Kirby: How the pink Nintendo character became gaming's surprise hero
Kirby: How the pink Nintendo character became gaming's surprise hero
The outrage among parents and politicians caused by video games such as Mortal Kombat, Wolfenstein 3D and Night Trap made 1992 arguably one of the most controversial years in video game history.

411-entry-0-1651040514.jpgKirby celebrates its anniversary on Wednesday, after 30 years of being one of the most family-friendly faces in gaming

The outrage among parents and politicians caused by video games such as Mortal Kombat, Wolfenstein 3D and Night Trap made 1992 arguably one of the most controversial years in video game history.

However, it was also the same year that birthed one of the gaming world's most family-friendly faces: Kirby.

The unique pink ball with big eyes is still starring in titles that top the charts, 30 years after the original game's release.

For Eliza Sharp, founder of online Kirby fan account Kirby Informer, the character has stood the test of time because his games have been so distinctive from the competition.

"Every Kirby game has its own little gimmick, but it makes each different and unique from the next," she says. "It pulls me in and makes me excited for the next title in the series."

These have included a robotic suit or the character teaming up with animal friends such as a hamster named Rick.

 

Eliza's introduction to the franchise came through her older brothers' copy of Kirby: Canvas Curse on the Nintendo DS and says she "basically fell in love" with the character from the beginning.

Kirby is popular for a multitude of reasons, ranging from its music and family appeal to the variety and consistency of the games over three decades. Plus, as Negative World noted: "Kirby has a great design. He's expressive, iconic, instantly-recognisable, and easy for kids to draw. A perfect fit for the protagonist of a Game Boy game. He's simple, but it works extremely well."

Although Kirby games are generally the same all over the world, there is a stark difference in the marketing and promotion in some regions, particularly between Japan and America. The most notable change being that the character is usually smiling in the cover art of Kirby games in Japan, whilst in America, Kirby has an angry expression.

In an interview with Gamespot, Kirby: Triple Deluxe director Shinya Kumazaki explained that, for the Japanese version of the games, "the most powerful image of Kirby is that cute image, we think that's the one that appeals to the widest audience".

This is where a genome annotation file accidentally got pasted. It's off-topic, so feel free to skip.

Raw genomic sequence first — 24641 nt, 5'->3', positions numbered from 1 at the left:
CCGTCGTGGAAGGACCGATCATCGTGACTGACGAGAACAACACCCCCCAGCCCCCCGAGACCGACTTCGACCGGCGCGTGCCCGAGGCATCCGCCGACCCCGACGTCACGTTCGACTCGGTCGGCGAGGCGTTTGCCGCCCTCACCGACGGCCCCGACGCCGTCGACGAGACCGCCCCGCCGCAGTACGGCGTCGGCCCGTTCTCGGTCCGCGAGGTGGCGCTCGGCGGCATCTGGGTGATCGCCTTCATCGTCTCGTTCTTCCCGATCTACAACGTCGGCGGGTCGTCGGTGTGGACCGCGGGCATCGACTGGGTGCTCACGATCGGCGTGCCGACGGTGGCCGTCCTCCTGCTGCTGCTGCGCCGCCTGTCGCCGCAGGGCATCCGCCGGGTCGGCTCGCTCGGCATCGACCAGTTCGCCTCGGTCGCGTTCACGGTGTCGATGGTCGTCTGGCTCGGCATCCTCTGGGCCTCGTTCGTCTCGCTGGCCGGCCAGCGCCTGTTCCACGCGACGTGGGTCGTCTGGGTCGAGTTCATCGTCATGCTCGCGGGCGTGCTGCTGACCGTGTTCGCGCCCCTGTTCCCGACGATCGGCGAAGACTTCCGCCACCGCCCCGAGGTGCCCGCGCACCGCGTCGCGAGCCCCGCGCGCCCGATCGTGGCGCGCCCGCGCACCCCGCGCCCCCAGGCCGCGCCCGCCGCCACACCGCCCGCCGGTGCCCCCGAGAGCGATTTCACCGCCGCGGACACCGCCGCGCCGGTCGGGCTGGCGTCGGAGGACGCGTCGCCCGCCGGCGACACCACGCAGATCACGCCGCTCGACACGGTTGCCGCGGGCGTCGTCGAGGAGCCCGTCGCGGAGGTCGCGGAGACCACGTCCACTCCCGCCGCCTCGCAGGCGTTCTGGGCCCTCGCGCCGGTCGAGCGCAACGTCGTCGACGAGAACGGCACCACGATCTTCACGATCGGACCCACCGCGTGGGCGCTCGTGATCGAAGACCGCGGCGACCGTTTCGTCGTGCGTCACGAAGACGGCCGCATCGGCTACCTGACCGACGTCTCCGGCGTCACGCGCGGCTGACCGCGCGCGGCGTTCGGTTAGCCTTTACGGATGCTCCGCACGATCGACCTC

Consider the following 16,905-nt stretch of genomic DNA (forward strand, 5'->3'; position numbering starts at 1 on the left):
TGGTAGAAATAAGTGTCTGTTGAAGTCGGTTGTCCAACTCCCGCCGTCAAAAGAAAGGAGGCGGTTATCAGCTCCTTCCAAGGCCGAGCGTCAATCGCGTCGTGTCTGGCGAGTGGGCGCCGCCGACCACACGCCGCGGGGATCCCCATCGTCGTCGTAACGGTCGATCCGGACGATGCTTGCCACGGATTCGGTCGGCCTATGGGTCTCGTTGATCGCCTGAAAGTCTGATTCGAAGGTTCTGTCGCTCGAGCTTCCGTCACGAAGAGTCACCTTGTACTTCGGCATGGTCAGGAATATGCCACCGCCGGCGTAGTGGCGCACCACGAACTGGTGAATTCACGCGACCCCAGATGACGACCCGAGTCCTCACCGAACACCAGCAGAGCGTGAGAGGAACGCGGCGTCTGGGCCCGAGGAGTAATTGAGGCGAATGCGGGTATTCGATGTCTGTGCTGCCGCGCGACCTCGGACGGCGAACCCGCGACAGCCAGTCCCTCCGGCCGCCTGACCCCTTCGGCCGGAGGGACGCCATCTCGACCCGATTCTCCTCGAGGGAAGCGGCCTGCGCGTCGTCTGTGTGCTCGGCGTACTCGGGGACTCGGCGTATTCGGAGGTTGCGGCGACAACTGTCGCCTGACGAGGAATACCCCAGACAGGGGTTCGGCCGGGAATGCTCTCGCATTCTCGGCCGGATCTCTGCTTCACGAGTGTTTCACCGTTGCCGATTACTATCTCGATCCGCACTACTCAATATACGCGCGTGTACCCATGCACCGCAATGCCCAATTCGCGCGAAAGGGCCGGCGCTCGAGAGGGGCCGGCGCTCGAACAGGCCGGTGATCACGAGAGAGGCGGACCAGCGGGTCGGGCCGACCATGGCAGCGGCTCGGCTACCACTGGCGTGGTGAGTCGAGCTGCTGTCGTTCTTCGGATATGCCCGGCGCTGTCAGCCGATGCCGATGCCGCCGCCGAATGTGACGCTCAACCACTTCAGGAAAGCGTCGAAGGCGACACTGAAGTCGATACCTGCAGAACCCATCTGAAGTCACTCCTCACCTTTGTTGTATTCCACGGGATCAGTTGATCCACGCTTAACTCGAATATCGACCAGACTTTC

Kumazaki suggests the cute imagery of Kirby "brings in the most people to play" in Japan.

The game's developer, HAL Laboratory, is involved in all aspects of the games including the packaging, according to Kumazaki. However, Nintendo of America have the final say for the US market. Kumazaki says a "tough Kirby that's really battling hard is a more appealing sign of Kirby, so that's what we feature in the US".

The character was first seen in 1992's Kirby's Dream Land on the Nintendo Game Boy.

411-entry-2-1651040515.jpgThe character was originally white, before it adopted the now-famous pink colour

Created by Masahiro Sakurai, the character was known as Popopo during development, with the famous design only being a placeholder at the time.

It's believed Super Mario creator Shigeru Miyamoto originally wanted Kirby to be yellow but Sakurai planned for the character to be pink.

When Kirby's Dream Land was released in North America and Europe, his colour had yet to be confirmed to Nintendo's colleagues in the West. And with the original Game Boy's visuals providing no clues, they didn't know what colour he was supposed to be.

They opted for white, which he appeared as on the original title's box art and game cartridge. By the time the next game in the series was released - Kirby had his now-famous colouring.

He was seen as pink in Kirby's Adventure, while Sakurai and team also added the crucial "copy" function in which he could mimic other characters' abilities.

Altogether there have been more than 30 Kirby titles over the past 30 years, cementing the character's status as a videogame icon. Creator Sakurai only directed a fraction of Kirby's back catalogue, however he voiced iconic antagonist King Dedede in Kirby 64: The Crystal Shards.